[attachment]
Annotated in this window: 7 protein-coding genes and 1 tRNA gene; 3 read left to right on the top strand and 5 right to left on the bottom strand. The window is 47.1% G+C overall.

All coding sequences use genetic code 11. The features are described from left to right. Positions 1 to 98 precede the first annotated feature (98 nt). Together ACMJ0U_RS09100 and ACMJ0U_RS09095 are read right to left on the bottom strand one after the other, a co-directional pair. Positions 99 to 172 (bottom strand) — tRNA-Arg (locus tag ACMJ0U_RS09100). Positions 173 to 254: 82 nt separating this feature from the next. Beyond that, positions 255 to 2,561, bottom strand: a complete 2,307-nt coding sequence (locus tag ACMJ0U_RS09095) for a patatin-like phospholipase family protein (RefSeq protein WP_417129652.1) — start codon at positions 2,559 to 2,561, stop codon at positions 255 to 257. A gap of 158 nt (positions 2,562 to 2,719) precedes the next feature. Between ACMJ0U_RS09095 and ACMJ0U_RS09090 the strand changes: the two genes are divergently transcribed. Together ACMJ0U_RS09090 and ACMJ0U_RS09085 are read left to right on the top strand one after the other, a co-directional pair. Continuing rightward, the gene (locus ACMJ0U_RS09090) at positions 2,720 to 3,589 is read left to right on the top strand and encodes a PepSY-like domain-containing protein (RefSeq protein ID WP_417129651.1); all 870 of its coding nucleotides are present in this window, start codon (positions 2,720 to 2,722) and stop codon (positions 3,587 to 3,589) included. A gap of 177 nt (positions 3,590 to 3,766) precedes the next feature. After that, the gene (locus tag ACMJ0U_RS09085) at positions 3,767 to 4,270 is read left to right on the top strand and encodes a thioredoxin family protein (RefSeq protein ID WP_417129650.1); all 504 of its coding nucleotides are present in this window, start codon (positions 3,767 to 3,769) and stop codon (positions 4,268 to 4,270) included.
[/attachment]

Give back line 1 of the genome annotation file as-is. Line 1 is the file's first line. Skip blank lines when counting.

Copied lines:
Annotated in this window: 7 protein-coding genes and 1 tRNA gene; 3 read left to right on the top strand and 5 right to left on the bottom strand. The window is 47.1% G+C overall.